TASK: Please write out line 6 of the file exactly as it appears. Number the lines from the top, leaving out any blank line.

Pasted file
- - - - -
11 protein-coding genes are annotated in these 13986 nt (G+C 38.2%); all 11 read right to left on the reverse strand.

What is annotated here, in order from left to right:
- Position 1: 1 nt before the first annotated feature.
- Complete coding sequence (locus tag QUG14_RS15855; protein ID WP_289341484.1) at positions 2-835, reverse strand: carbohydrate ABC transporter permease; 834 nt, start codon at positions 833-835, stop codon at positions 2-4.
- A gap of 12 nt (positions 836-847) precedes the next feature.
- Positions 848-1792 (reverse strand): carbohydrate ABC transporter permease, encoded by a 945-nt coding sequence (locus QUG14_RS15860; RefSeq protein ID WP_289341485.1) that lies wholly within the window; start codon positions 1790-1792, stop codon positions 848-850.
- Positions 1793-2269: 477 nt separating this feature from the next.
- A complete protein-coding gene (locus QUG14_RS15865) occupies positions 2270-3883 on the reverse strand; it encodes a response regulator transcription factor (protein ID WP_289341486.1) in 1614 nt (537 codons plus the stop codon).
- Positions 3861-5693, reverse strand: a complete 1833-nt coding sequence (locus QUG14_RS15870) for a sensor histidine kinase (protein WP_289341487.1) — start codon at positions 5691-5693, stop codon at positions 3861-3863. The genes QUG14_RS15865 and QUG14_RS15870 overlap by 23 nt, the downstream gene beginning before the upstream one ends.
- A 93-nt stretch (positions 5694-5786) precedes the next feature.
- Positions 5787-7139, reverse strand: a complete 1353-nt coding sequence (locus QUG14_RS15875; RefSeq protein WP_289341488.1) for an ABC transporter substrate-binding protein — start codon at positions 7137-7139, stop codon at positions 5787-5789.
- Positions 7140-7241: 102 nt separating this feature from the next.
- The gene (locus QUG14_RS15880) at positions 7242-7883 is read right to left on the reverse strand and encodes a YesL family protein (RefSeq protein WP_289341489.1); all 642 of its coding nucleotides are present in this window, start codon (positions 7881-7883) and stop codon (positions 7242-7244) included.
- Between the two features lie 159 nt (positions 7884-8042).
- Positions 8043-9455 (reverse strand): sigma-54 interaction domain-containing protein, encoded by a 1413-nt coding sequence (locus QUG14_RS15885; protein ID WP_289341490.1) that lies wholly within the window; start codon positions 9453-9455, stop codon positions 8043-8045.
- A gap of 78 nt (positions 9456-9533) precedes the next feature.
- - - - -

- Positions 848-1792 (reverse strand): carbohydrate ABC transporter permease, encoded by a 945-nt coding sequence (locus QUG14_RS15860; RefSeq protein ID WP_289341485.1) that lies wholly within the window; start codon positions 1790-1792, stop codon positions 848-850.